Falmouth Planning Board will recommend indefinite postponement on a Special Town Meeting article that would allow two town-owned wind turbines to operate by right. The decision was made Tuesday, October 27, following strong opposition from residents at a public hearing to the article.
The article proposes an amendment to the zoning bylaw that would allow any town-owned wind energy system used for municipal purposes, in existence as of the date of that bylaw, to be exempt from the provisions of the article and allowed to operate as a matter of right in public use districts. It was requested by the Falmouth Board of Selectmen.
The amendment, planning board member Douglas C. Brown said, is similar to the first item of the section where it would be inserted in the zoning bylaw, if approved. The existing item, listed under “Exceptions,” reads as follows: “Any WES lawfully in existence as of the effective date of this article shall be considered conforming and may apply for a special permit under this article to alter, modify, re-locate, or otherwise make improvements consistent with Article XXXIV (34).”
Mr. Brown noticed that the main difference between the proposed statement and the provision in the current bylaw, which was created by the planning board and approved at Town Meeting in 2009, is the word “lawfully.”
“It’s not up to us to determine whether they [Wind 1 and Wind 2] are lawfully in place. We’ve already made a provision for existing wind turbines,” he said.
Issues related to the two turbines, board member Kenneth W. Medeiros II said, were the primary reason that the planning board began working on the bylaw in 2009. He said that he views the selectmen’s article as an attempt to disentangle the town from its ongoing legal situation related to the turbines.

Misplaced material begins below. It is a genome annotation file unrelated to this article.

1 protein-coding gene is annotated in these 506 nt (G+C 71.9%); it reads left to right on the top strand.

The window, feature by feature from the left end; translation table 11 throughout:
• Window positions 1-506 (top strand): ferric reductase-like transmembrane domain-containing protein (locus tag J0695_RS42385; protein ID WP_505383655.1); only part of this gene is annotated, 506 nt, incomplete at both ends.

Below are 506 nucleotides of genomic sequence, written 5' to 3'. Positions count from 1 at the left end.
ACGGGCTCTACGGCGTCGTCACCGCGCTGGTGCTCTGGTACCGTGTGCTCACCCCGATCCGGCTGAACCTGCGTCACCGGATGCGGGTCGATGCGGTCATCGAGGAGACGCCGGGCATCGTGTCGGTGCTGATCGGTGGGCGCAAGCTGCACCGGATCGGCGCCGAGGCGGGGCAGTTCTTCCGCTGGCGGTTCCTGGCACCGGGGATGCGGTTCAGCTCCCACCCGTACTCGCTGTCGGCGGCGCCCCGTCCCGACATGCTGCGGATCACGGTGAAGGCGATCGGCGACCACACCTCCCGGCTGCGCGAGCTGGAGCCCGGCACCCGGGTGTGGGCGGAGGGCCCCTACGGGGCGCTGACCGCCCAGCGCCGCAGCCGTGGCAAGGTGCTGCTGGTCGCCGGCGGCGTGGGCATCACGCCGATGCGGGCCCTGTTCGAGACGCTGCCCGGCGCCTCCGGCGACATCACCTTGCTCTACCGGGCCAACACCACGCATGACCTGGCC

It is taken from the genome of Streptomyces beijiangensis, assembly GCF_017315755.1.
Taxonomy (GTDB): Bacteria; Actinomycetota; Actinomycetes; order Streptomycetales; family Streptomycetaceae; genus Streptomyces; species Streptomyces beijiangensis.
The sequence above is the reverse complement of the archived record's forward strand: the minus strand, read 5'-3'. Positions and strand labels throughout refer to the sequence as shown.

Mr. Herbst emphasized that the “lawful” existence of the town’s wind turbines has not been established, referring to Mr. Brown’s point about the absence of the term from the warrant article.
“Obviously this is an end run on attempt of the board of selectmen, who, by the way, never consulted us about this article before they presented it, never talked to us about our own bylaw, never came to us and said anything, [such as] ‘Do you think we should go ahead with this? Does it make sense? What do you think the public is going to think?’” Mr. Herbst said. “Never did that. All they did was throw it out there for us at a public hearing. So to me, I couldn’t possibly endorse this article the way it is written.”
In the town zoning bylaw relating to public use districts, board member Patricia H. Kerfoot said that wind energy systems are listed as one of the municipal purposes allowed by special permit—subject to the requirements of Article XXXIV on wind energy systems, which include special permits.
The board was presented the amendment with no information regarding its impact on other bylaws and no time to research that impact, she said.
“It’s the smell test,” Ms. Kerfoot said. “Trying to get around a legal issue… and I’ve got a problem with that, too.”
When Mr. Fox asked whether members would want to spend additional time on the recommendation, Mr. Herbst said that he had heard enough. More than the content of the article, he said that he is opposed to the philosophy behind it.
“It’s wrong and I don’t want to be a part of it,” Mr. Herbst said.
Mr. Medeiros suggested that if the board makes no report, it will send the message that the article has not enough merit to stand on Town Meeting floor. However, Mr. Fox argued that then the article could return to them later.
“The ball is not in our court. The ball is in the court of the board of selectmen,” Mr. Herbst said. “It’s their issue.”
If approved, the amendment would allow town government the “special treatment” of exempting itself from its own bylaws, Ms. Kerfoot said. She and Mr. Brown agreed that the town should not be allowed that type of treatment.
Mr. Herbst made a motion to recommend indefinite postponement on the article. The vote passed unanimously.
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